Food loss and waste drains $940 billion from the global economy each year. The private sector, with support from government and partners, can change that.

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The incredible scale of global food loss and waste – an estimated one-third of food produced – causes economic losses of US$ 940 billion per year. Besides economic losses it also consumes a quarter of all water used by agriculture and accounts for 8% of global greenhouse gases. Reducing food loss and waste is a critical strategy for addressing sustainable development goals to reduce poverty, improve nutrition and take climate change mitigation action.

In a peer-reviewed study published this month, we examined the business case for reducing food loss and waste in three supply chains: dairy in Kenya, grains in Tanzania and tomatoes in Nigeria. We found that reducing food loss in these supply chains is low-hanging fruit; investments are profitable and benefit supply chain actors.

To catalyze immediate action, governments and development organizations can:

  • build capacity and reduce the risk for small businesses in agricultural value chains;
  • facilitate investment for research, development and deployment of new technologies and
  • improve the regulatory environment.

Case: Dairy in Kenya

Kenya is the largest per capita consumer of milk in Africa but the rural, small-scale nature of production makes it difficult to get milk to market. Milk hygiene, spoilage and loss are primary challenges in the sector. Introducing satellite coolers and offering training to farmers can be hugely profitable as they quickly reduce losses. We found that satellite coolers have an annual internal rate of return (IRR) of about 300% over five years. Moreover, given the high greenhouse gas emission intensity of milk production, a single cooler can reduce emissions by more than 1,000 tons of CO2 equivalent in its lifespan. This is equivalent to 426,000 liters of gasoline consumed.

Case: Grains in Tanzania

Maize, a staple crop for many African farmers, is highly rain-dependent in Tanzania. At harvest time, the price of maize and other grains in the market is very low since the market is flooded, but many farmers are obliged to sell because they lack storage options. Insects, rodents and moisture cause high food losses in traditional grain storage systems. Introduction of hermetically-sealed bags – which cost about US$ 2 per bag – is a straightforward solution. Farmers using the bags are experiencing monthly IRR on their investment of 23% over three years. The bags reduce post-harvest loss from an average of 14% to less than 1%. Additionally, they reduce emissions proportionally, i.e. 0.02 tCO2e per bag per year.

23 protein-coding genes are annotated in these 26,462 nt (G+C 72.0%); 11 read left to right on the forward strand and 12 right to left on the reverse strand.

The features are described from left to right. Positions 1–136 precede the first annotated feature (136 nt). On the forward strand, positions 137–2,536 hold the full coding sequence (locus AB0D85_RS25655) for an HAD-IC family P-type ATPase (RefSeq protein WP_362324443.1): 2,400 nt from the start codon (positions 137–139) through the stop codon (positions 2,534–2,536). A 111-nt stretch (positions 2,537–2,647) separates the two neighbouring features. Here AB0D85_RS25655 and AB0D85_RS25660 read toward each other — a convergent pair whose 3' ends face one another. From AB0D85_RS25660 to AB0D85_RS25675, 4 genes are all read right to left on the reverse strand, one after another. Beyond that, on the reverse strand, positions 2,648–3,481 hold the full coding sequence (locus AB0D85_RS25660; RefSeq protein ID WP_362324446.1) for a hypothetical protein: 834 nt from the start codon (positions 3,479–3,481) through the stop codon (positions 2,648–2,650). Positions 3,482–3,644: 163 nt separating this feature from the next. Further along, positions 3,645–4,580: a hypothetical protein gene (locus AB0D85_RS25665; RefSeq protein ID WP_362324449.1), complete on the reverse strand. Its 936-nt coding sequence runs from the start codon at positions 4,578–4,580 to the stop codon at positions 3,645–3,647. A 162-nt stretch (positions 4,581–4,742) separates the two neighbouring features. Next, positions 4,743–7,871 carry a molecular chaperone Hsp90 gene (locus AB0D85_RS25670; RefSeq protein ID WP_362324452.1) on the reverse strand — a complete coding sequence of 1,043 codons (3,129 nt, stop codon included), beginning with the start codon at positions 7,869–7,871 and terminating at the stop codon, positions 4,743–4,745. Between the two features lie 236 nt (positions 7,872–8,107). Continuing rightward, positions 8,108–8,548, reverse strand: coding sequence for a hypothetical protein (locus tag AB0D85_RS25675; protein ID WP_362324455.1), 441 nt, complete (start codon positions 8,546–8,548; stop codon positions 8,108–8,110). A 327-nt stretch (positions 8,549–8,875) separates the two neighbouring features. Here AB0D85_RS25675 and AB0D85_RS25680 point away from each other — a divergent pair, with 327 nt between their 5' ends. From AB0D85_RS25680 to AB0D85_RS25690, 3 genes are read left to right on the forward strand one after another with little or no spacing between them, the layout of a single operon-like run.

Case: Tomatoes in Nigeria

Tomatoes are an important source of vitamins in Nigeria. However, the tomatoes travel an average distance of 1,225 kilometers from producing regions in the North to the major consumer market in Lagos. This results in an average of 41% of all production being lost – in transportation alone. A simple technological solution – transporting tomatoes in plastic crates instead of woven baskets – reduces losses during transportation from 41% to 5% and delivers a monthly IRR of 34% over seven months. We estimate that the crates would deliver proportional reductions in emissions, i.e. 0.02 tCO2e per crate per year.

Hurdles and opportunities

Each of these technologies is profitable, but none is used on a widespread commercial basis. Why? Often, businesses find it difficult to access finance to grow because of perceived risk in the market. Also, small businesses sometimes need technical assistance to grow. One example is assistance in improving business planning and accounting practices.

In the three cases presented in our report, we find that a cost-effective technology is not the missing link to reducing food loss and waste. The major hurdle to scaling up is the overall business and investment environment. Support to help small businesses increase capacity and absorb investment risk could be catalytic. National and local governments actions to improve the regulatory environment are critical. This includes developing and implementing health and safety standards.

While some food loss and waste reduction measures decrease absolute emissions, especially in the dairy sector, they all reduce emission intensity (emissions per ton of food consumed). We recommend expanding the analysis of emission benefits and investment opportunities to include a detailed supply chain life-cycle analysis, which would account for indirect emission benefits related to land-saving. Specific cases should be expanded to address gender and social inclusion.

Given increasing global demand for food, producing more food with fewer emissions is a critical means of mitigating emissions. These cases show that action to reduce food loss and waste can help achieve development objectives in poverty, nutrition and climate action AND make business sense.

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Research in food loss and waste is part of the CCAFS learning platform on Identifying Priorities and Options for Low Emissions Development. 

Duncan Gromko and Gulbahar Abdurasolova are consultants for Unique forestry and land use GmbH. They co-authored both the blog and the report.

Julianna White, program manager for CCAFS Low Emissions Development, supported publication of this blog.